Making tax digital – what businesses really think

31 May 2022

As we know, the nation is moving ever closer to the start of Making Tax Digital (MTD). From 1st April 2022, all businesses which are registered for VAT are making digital submissions, and from 6th April 2024 this will extend to landlords and businesses whose aggregate annual turnover exceeds £10,000.

On 27th May 2022, HMRC published research on “Customer readiness” and the results are not entirely encouraging.

2200 randomly selected taxpayers were surveyed to ascertain their readiness and attitude towards MTD. This sample was then subdivided into six groups and in descending order of enthusiasm for MTD these were:

  • Receptive and capable (32%)
  • Complex and capable (10%)
  • Capable but disengaged (25%)
  • Cautious and lacking confidence (15%)
  • Resistant and less capable (16%)
  • Short tax return (2%)

The ‘receptive and capable’ group were mostly younger and more IT literate. 90% had turnover below the VAT registration limit and 44% were already using an agent. This group was almost entirely comfortable with using business software and saw no difficulties in making regular submissions. Nonetheless, 31% of this group were still using paper-based systems.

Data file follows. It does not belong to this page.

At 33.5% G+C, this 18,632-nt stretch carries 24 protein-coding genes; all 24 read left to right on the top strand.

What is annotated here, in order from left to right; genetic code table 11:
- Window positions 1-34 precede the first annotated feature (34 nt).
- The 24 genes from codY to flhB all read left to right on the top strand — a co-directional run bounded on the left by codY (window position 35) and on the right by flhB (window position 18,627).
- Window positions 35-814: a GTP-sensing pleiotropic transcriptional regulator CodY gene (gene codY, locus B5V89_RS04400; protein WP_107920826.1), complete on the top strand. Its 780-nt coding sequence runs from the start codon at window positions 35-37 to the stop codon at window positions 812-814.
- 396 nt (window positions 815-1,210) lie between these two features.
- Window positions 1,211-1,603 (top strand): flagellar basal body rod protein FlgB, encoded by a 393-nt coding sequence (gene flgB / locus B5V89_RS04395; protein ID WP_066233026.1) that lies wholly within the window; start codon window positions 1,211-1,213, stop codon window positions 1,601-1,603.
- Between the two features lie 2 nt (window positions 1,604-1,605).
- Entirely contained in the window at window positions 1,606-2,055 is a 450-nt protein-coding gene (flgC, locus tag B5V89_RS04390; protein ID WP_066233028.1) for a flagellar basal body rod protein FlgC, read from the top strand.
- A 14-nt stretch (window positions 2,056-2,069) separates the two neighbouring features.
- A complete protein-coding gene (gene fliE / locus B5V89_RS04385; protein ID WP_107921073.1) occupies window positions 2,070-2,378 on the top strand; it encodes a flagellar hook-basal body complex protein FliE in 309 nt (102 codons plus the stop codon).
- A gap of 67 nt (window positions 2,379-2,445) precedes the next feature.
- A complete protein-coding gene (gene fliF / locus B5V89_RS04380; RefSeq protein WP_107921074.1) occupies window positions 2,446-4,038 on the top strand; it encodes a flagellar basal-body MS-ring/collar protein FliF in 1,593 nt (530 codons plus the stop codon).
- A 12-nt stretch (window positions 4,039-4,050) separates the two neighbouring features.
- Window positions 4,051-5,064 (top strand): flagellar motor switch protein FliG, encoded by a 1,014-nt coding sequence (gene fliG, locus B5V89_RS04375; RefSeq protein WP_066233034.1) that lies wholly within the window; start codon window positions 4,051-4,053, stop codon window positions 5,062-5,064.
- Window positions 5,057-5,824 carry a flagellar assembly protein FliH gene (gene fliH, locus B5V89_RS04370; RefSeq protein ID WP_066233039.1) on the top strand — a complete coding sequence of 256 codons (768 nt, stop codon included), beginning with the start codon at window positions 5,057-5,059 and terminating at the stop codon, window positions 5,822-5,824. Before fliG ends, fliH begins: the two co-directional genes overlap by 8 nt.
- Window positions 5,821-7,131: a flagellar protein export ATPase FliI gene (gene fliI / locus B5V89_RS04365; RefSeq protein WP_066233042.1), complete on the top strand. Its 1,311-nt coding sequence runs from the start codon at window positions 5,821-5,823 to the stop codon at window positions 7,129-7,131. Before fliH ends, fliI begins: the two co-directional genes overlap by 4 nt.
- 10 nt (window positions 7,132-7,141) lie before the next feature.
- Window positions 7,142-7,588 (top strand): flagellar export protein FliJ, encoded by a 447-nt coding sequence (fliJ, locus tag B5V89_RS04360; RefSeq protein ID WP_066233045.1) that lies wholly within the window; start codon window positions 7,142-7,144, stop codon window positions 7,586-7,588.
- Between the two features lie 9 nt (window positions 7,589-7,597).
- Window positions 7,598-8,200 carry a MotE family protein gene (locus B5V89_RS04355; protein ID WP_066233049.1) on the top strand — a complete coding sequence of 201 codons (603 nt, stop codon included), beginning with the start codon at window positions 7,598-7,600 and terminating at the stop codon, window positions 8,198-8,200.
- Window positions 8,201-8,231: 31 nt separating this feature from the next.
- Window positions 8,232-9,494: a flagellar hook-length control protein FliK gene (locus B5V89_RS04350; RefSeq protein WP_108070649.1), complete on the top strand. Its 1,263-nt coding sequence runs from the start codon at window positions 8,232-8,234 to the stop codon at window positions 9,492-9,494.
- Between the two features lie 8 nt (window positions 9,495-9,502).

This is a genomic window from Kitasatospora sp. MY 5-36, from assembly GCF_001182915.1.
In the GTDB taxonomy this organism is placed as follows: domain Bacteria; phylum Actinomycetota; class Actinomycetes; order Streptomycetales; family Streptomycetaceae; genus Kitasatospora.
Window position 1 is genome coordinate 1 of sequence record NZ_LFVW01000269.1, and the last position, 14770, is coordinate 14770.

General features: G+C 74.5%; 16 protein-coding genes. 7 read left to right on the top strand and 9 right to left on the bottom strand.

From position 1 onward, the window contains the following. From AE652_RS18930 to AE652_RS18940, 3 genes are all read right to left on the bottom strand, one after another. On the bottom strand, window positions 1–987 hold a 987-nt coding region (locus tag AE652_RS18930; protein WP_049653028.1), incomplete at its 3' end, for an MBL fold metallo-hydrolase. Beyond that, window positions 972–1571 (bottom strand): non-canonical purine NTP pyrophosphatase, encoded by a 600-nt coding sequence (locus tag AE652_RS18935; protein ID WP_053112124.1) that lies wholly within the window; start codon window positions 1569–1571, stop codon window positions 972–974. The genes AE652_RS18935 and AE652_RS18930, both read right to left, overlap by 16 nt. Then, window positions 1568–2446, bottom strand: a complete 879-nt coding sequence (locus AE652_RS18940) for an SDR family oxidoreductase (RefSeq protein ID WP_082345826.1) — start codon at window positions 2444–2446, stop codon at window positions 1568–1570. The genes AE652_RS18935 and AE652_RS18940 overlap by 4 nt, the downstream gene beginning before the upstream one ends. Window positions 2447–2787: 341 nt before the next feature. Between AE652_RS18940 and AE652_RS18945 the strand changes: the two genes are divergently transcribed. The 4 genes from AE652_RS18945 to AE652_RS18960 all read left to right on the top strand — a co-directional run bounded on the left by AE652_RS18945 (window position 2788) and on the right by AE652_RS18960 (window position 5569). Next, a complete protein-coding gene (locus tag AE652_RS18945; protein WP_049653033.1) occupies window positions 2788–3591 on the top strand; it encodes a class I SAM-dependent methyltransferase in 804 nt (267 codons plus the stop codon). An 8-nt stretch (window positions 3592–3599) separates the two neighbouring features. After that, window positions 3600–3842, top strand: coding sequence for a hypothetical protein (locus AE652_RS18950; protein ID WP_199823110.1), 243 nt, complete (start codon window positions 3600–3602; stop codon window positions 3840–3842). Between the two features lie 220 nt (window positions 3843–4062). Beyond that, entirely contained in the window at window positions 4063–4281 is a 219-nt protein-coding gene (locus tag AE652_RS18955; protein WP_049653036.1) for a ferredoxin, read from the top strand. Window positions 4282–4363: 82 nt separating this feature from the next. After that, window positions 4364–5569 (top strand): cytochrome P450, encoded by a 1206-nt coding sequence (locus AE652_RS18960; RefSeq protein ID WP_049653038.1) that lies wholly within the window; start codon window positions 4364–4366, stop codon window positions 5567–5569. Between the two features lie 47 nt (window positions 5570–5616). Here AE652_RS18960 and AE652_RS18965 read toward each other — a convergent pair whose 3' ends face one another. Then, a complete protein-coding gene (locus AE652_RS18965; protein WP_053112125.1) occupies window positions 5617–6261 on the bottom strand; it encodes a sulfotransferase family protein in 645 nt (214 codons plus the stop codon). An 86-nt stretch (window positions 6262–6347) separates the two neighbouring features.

In some respects, the ‘complex and capable’ can be ignored. These are mostly established businesses which are already using software, filing VAT returns online and with a support structure of agents and employees. Only 28% thought that using software would be difficult, but there was an even split on the question of whether submitting information would be easier or quicker. 23% of this group were, however, still using paper systems

For the remaining groups, the position was rather different. Looking at them together, less than 10% felt that using the software would be easy, and less than a quarter believed that information would be quicker and easier to submit. Usage of paper-based systems was highest in these groups ranging from between 41% to 76%.

The full report extends to some 46 pages. Aside from the statistics, it includes a number of quotes from respondents including some which suggested that, rather than comply, taxpayers would take early retirement or wind businesses down to below the £10,000 level. Circumstantial evidence suggests that this has already happened for some small VAT registered businesses.

Commenting on the report, Partner, Joe Spencer said,

“Looking at the figures in aggregate, and disregarding the “complex and capable” , it appears that over 2/3rd of those likely to be affected by MTD are feeling somewhere between unenthusiastic and hostile.” One wonders if the increased level and difficulty of compliance may even have the effect of suppressing new businesses or encouraging the black economy? With less than two years to go, HMRC need to step up awareness or better still, to raise the entry limit – four years of deferrals and rising inflation will undoubtedly bring in far more taxpayers than was originally suggested.

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